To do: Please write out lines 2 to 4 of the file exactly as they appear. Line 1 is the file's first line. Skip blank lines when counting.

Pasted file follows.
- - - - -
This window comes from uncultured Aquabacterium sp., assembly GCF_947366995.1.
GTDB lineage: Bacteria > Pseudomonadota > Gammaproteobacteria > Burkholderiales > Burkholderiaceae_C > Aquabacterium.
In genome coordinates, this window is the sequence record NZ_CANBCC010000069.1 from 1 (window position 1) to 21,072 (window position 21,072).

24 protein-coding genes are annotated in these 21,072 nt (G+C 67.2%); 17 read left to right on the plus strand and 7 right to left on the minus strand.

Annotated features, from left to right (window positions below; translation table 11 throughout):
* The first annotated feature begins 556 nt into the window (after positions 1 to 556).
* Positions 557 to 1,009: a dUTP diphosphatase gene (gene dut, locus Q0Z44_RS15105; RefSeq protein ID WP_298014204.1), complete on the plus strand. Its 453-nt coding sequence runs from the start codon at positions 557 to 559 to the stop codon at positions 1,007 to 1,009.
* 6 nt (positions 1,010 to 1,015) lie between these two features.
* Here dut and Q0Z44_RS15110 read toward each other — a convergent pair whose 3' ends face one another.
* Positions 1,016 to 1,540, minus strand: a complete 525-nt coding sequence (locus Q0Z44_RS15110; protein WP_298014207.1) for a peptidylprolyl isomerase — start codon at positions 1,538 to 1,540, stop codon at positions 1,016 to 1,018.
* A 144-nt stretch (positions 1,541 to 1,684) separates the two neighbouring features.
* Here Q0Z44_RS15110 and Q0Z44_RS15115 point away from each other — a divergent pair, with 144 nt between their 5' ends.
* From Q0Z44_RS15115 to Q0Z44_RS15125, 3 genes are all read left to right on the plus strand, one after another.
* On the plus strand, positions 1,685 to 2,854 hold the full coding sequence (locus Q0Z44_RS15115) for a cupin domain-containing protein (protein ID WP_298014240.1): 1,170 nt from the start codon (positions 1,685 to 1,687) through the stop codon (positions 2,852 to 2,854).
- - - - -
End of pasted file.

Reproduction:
GTDB lineage: Bacteria > Pseudomonadota > Gammaproteobacteria > Burkholderiales > Burkholderiaceae_C > Aquabacterium.
In genome coordinates, this window is the sequence record NZ_CANBCC010000069.1 from 1 (window position 1) to 21,072 (window position 21,072).

24 protein-coding genes are annotated in these 21,072 nt (G+C 67.2%); 17 read left to right on the plus strand and 7 right to left on the minus strand.